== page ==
While the main venues in both cities are getting massive upgrades both for capacity and overall RF coverage, all these improvements also spell good news for the smaller venues surrounding them, said Ken Sandfeld, president of DAS technology provider SOLiD Americas. "We're seeing an uptick in the last year" for smaller projects like hotels, hospitals, universities, he told FierceWirelessTech. Distributed antenna systems (DAS) often get criticized for being too expensive, but Sandfeld said new technology is leading to lower costs of installation and lowering the overall cost of ownership.
Venue owners want to serve all their customers so they're usually pressing for multi-carrier DAS. Oftentimes, one carrier like Verizon will install a DAS and the other operators will come on board as well, according to Sandfeld. But that wasn't the case for an in-building network at the Pennsylvania Convention Center (PACC).
While the Wells Fargo Center is the primary venue for the convention in Philadelphia, some events will be held at the Pennsylvania Convention Center, where only two carriers are connected to the in-building network that InSite is in charge of there, according to Joe Mullin, CTO at InSite Wireless, SOLiD's partner on the project. T-Mobile covers the full facility on all 15 coverage zones using six RF sectors and operators UMTS on 1900 and LTE MIMO on AWS. AT&T covers only the lower level of PACC and the lower level of the adjacent Reading Terminal market using two RF sectors on five coverage zones and operating LTE MIMO on 1900 MHz PCS, Mullin said.
Mullin said he could not comment as to why Verizon and Sprint did not connect to the network InSite configured inside the convention center.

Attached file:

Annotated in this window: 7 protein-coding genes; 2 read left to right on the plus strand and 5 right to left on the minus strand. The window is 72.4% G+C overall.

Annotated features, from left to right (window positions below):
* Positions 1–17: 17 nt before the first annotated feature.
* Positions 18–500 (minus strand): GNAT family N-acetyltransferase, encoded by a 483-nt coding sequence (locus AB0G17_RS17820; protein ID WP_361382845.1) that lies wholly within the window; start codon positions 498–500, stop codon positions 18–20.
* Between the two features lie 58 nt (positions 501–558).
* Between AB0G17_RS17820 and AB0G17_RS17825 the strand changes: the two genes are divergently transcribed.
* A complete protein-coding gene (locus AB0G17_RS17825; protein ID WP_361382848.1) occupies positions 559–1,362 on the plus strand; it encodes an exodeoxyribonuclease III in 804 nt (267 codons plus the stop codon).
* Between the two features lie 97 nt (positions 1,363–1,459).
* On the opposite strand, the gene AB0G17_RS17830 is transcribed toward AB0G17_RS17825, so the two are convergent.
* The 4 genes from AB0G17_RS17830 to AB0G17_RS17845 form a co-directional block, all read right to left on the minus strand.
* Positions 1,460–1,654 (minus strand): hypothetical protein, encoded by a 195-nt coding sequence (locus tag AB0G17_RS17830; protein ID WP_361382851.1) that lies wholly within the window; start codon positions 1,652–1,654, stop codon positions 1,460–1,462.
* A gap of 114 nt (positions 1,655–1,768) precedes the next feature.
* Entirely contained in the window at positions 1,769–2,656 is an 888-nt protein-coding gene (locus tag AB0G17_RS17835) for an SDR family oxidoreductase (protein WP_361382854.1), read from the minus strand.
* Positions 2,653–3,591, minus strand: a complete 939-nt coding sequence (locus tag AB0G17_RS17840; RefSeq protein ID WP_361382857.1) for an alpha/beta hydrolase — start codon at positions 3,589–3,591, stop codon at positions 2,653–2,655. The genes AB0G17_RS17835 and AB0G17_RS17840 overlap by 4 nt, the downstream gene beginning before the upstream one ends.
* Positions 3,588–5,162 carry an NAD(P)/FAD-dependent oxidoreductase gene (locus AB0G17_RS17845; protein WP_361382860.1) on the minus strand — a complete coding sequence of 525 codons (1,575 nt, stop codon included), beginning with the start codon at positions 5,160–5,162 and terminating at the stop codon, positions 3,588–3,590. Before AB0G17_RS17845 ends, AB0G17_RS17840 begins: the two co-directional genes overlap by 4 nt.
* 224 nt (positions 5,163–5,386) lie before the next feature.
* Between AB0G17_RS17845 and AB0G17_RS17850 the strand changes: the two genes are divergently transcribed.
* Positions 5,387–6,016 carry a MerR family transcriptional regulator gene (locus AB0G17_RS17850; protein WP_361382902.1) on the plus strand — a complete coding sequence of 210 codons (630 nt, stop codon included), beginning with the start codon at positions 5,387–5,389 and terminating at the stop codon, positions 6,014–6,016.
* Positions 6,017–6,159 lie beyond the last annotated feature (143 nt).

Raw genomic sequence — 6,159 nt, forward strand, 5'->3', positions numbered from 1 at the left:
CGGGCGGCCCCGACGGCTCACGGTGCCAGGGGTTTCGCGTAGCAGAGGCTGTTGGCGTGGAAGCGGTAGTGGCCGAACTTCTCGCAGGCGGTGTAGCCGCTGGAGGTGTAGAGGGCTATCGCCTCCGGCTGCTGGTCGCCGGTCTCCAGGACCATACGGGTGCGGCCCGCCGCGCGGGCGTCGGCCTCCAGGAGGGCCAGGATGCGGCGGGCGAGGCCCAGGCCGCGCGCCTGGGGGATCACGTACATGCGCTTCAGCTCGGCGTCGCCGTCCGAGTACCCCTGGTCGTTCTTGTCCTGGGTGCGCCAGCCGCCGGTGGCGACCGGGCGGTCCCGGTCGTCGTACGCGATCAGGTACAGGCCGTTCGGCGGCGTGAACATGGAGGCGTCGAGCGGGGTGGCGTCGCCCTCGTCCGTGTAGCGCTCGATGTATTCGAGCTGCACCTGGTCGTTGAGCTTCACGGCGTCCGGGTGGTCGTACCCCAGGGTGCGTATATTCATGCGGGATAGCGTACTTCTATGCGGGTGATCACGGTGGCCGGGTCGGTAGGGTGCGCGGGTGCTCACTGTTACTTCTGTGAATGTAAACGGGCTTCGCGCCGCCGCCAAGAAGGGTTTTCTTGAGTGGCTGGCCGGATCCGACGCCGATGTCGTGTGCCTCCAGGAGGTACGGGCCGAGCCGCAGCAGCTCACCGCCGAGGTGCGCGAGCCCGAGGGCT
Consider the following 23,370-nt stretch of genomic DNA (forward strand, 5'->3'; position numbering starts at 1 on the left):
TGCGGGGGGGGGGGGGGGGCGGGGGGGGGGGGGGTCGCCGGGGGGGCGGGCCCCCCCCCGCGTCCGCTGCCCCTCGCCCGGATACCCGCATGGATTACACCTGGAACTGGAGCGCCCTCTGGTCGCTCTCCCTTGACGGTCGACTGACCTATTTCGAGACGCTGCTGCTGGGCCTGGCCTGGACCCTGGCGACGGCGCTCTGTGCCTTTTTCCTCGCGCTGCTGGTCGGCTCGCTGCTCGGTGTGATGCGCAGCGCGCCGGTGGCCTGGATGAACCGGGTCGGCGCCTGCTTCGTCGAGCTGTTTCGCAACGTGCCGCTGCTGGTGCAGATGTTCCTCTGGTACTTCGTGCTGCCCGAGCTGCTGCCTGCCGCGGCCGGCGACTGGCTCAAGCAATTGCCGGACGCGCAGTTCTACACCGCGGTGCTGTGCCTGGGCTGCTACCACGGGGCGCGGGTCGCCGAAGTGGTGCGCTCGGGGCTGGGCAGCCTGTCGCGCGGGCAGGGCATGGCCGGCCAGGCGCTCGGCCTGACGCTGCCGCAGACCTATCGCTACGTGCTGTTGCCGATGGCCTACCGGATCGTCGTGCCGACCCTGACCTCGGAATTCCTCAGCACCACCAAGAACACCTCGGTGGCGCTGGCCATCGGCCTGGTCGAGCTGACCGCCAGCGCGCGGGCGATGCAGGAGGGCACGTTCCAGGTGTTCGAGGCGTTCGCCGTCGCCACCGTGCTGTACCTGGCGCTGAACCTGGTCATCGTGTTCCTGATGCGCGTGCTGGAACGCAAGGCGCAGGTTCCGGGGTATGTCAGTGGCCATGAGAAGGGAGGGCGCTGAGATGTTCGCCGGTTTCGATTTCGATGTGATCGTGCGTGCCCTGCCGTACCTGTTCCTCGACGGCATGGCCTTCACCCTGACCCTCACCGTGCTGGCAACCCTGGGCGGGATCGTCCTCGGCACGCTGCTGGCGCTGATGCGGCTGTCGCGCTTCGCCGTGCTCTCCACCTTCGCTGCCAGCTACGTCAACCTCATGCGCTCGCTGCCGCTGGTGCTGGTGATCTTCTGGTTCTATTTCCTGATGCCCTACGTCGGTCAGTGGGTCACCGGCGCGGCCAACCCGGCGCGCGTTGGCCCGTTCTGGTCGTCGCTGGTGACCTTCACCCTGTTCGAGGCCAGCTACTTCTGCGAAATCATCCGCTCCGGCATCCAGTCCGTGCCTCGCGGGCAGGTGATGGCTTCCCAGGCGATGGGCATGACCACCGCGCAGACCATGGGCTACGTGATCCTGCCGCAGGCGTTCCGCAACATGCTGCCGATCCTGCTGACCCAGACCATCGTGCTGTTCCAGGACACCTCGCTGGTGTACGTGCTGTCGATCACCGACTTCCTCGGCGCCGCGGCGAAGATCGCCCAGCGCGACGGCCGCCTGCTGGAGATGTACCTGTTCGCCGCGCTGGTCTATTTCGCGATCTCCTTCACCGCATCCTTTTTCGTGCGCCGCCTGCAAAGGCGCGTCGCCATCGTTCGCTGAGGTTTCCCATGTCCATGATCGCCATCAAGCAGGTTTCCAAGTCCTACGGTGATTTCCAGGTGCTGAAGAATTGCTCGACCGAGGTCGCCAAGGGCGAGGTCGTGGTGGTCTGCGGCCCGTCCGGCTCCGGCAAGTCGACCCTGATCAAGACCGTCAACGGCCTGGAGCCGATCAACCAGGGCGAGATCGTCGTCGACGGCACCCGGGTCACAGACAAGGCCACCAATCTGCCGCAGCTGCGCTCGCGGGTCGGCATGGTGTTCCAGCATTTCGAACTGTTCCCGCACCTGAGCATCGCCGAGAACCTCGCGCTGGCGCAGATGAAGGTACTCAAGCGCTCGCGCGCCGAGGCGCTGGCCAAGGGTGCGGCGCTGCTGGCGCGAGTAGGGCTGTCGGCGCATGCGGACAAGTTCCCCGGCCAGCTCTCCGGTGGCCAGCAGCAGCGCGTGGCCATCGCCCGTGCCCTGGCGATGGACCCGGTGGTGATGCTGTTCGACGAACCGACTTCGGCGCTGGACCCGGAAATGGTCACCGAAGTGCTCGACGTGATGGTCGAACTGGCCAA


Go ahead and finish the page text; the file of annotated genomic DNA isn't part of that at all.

Verizon spokesman Chuck Hamby said Verizon has operated and maintained an in-building network system at the PACC for many years and made significant upgrades to the system just last year. "We're confident that our current network system at the PACC will continue to reliably handle all planned events there," he said in response to an inquiry from FierceWirelessTech.
Sprint didn't say specifically why it's not part of the InSite network but implied it's focused on other areas. "For the Democratic National Convention we chose to focus our resources on providing a great customer experience at the main venue by upgrading the 4G LTE indoor wireless system at Wells Fargo Center," said Sprint spokeswoman Adrienne Norton. "The convention center will be served by our surrounding triband macro sites."
SOLiD says the PACC deployment includes 58 SOLiD Alliance 20-watt remote multi-carrier DAS units installed for RF coverage, and 29 remote nodes are configured in 15 coverage zones with 2x2 MIMO using 221 antennas.
At the Quicken Loans site in Cleveland, the venue owner made the decision to up the game and increase the RF power of the SOLiD system from a 1-watt to a 5-watt system. "It was a major upgrade for this event," accommodating all the tweets and live streaming expected to occur, Sandfeld said. Verizon owns the neutral-host DAS at that location and the other carriers – AT&T, Sprint and T-Mobile -- are now connected to it, so the system was upgraded to accommodate all of them.
The Quicken Loans site now has 76 SOLiD Alliance remote multi-carrier DAS units installed throughout the arena. AT&T was added to the arena last spring in advance of the Cleveland Cavaliers going to the NBA finals, according to SOLiD. The first half of 2016 was focused on adding equipment to support Sprint and T-Mobile joining the system in advance of the RNC, and additional zones recently were added to the DAS to cover foot traffic on the floor of the arena.